I still love shells now and have lots spread around the house, singly and in wreaths and little arrangements. Plentiful and beautiful, shells have been used as jewellery and for decorating homes and as inspiration for patterns and designs for thousands of year.

Over the last few hundred years, various eccentric individuals have created grottos and caves or, as in the case of A La Ronde, a National Trust property near my home in Devon, a shell-encrusted gallery, said to contain nearly 25,000 shells. It is stunningly beautiful and now, very fragile, but well worth a look if you are down this way. (As it’s so fragile, visitors aren’t actually allowed into the gallery any more but you can view it in its entirety using a touch screen 360-degree virtual tour). The whole house is The shell gallery at A La Ronde.eccentric, having 16-sides and also a feather frieze, gathered from game birds and chickens, all laboriously stuck down with isinglass. But back to shells…

Decorating with shells is great fun! Whether you cover a jewellery box, or frame a mirror, it’s hard not to create something attractive. Whenever I walk on the beach, I always come back with a few shells in my pocket as I just find them irresistible. If you don’t live near the sea, there are always shops where you can buy shells and, of course, they are easy to find online now too.

As we all know, a glue gun is a wonderful thing and it is an excellent way to stick shells firmly and invisibly in place. As with anything crafty, you need to think about your design in advance and plan which larger shells to stick down first, and then fill in with smaller ones, but it’s really easy and very satisfying.

You can either be quite ‘freestyle’ and naturalistic, or go for more of a mosaic effect – I featured a small shell box in a blog last year, where you have lots of similar sized shells and create an intricate pattern. What I haven’t tried yet, but plan to do, is create something rather more ‘monumental’ that might involve using plaster of paris and actually setting shells into a structure.

I once visited a very grand house that had a folly in the garden, complete with a wonderfully whacky fireplace that had been covered entirely in shells in plaster of paris. It looked like a mad wedding cake, but at the same time, it was absolutely stunning. As we don’t have a folly in our garden (I know, but…) I might just shut myself in the shed one weekend and get creative – but don’t tell Richard, or I think he might just have something to say about it!

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An ancient ‘fast food’!

Think of Devon, and you probably think of cream teas. Think of Cornwall and it’s pretty likely you’ll think of a Cornish pasty. Gosh, didn’t we enjoy tucking into them as children on the beach – sadly, my memory is always of pasty with added sand! But this immensely popular dish is a great example of an early packed lunch or convenience food.

There’s lots of historical evidence confirming the existence of the Cornish pasty, the earliest as far back as the 13th century during the reign of Henry III. The pasty became commonplace in the 16th and 17th centuries and, by the 18th century, it was established as a Cornish food eaten by poorer working families who could only afford cheap ingredients such as potatoes, swede and onion. Meat was added later.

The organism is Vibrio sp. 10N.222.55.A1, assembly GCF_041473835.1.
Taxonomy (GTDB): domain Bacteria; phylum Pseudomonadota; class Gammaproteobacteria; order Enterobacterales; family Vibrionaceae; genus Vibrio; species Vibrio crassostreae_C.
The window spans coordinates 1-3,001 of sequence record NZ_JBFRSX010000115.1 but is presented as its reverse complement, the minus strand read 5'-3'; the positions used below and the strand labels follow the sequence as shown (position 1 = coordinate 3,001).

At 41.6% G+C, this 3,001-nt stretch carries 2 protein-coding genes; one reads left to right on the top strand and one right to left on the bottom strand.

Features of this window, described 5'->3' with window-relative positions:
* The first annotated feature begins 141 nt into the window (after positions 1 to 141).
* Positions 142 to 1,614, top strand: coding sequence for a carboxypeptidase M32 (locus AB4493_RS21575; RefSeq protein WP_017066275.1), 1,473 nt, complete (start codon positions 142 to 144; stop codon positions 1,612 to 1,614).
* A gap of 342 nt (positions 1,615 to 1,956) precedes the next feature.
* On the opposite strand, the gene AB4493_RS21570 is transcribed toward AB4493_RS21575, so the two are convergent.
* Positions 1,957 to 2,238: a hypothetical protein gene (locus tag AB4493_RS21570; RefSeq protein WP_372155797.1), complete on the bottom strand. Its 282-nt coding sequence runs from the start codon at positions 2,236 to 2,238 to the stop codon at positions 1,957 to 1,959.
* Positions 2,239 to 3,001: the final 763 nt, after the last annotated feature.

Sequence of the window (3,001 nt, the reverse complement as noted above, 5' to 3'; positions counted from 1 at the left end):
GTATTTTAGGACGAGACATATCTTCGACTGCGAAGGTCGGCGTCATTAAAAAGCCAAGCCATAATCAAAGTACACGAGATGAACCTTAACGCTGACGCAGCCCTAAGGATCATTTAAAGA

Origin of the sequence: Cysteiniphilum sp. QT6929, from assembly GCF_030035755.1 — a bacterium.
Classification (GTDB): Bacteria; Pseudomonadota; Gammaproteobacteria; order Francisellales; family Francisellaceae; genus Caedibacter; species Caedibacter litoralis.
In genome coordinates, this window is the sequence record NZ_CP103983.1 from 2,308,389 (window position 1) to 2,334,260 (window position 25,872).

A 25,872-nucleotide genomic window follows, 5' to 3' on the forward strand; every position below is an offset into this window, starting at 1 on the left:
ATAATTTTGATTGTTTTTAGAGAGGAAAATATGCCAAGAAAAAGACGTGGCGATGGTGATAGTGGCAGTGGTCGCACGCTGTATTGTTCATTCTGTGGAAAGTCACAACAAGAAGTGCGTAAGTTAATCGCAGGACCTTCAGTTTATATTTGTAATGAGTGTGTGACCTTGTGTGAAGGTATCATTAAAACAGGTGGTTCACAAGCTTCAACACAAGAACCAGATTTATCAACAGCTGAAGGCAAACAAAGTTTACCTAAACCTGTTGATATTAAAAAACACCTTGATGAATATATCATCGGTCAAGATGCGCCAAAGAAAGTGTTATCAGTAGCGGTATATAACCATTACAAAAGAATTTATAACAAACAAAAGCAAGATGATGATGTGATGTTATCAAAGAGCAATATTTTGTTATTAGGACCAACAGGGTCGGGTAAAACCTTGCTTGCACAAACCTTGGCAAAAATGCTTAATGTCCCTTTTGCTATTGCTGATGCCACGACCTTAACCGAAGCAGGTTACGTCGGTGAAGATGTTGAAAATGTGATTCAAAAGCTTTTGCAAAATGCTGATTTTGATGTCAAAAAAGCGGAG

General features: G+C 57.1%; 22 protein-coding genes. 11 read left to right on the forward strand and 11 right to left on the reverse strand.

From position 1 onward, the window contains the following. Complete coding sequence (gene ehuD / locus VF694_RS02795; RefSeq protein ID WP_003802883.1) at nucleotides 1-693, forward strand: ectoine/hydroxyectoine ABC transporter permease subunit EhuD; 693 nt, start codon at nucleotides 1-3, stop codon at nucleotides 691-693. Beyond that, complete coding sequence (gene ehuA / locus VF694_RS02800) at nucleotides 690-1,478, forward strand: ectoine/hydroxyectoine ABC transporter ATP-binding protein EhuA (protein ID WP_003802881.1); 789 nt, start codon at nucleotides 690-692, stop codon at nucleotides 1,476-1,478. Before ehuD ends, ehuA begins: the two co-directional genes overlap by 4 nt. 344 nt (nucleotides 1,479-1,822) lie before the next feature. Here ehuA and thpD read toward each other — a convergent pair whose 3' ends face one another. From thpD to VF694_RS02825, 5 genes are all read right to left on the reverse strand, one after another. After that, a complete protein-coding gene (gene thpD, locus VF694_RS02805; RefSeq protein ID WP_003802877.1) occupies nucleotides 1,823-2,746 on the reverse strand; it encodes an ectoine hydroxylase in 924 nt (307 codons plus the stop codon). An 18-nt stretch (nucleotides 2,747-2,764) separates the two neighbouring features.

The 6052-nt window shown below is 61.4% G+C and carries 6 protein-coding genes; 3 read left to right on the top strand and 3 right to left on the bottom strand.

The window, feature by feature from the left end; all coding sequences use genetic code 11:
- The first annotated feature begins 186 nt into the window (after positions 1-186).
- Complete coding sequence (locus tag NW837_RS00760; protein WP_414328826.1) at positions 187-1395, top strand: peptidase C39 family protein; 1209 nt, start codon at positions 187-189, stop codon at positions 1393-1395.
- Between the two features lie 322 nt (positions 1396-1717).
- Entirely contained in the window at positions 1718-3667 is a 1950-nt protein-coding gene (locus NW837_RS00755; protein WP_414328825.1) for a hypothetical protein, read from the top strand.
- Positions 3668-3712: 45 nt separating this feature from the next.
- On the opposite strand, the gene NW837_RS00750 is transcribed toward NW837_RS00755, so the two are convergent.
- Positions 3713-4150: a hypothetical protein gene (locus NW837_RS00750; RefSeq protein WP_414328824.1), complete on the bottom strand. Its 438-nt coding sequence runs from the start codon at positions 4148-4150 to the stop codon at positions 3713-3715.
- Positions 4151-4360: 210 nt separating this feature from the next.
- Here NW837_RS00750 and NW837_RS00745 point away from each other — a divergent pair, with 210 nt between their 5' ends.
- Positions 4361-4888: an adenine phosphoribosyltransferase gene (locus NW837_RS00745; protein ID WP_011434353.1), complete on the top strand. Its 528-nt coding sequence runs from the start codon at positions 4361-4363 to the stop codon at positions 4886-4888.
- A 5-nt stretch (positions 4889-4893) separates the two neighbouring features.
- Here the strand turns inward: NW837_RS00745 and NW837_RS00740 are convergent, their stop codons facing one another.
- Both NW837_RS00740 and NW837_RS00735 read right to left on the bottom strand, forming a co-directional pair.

By the end of the 18th century it was the staple diet of working men across Cornwall. Miners and farm workers took this portable and easy to eat convenience food with them to work because it was perfect for their needs. Its size and shape made it easy to carry – its pastry case insulated the contents and was durable, while its wholesome ingredients provided enough sustenance to see the workers through their long, hard working days. 

There are hundreds of stories about the evolution of the pasty’s shape, with the most popular being that the D-shape enabled tin miners to eat them safely. The crust (the crimped edge) was used as a handle which was then thrown away due to the high levels of arsenic in many of the tin mines – ugh! 

The Cornish pasty recipes were handed down from generation to generation, often by word of mouth and rarely written down because they were made almost every day. Young girls were often made to practice crimping techniques using plasticine before being allowed to work with pastry!

You’ll find lots of different recipes online, but here’s a nice simple one to try. I personally think the addition of white pepper helps give it that lovely peppery kick that I remember so clearly from my childhood. Enjoy!

To make 4 Cornish pasties

Ingredients 

  • For the pastry
  • 125g chilled and diced butter
  • 125g lard
  • 500g plain flour, plus extra
  • 1 egg, beaten 

For the filling 

  • 350g beef skirt or chuck steak, chopped
  • 1 large onion, finely chopped
  • 2 medium potatoes, peeled, thinly sliced
  • 175g swedes, peeled, finely diced
  • 1/2 tbsp freshly ground black pepper
  • 1/2 tbsp ground white pepper 

Method

 

  1. Rub the butter and lard into the flour with a pinch of salt using your fingertips or a food processor, then blend in 6 tbsp cold water to make a firm dough. Cut equally into 4, then chill for 20 mins.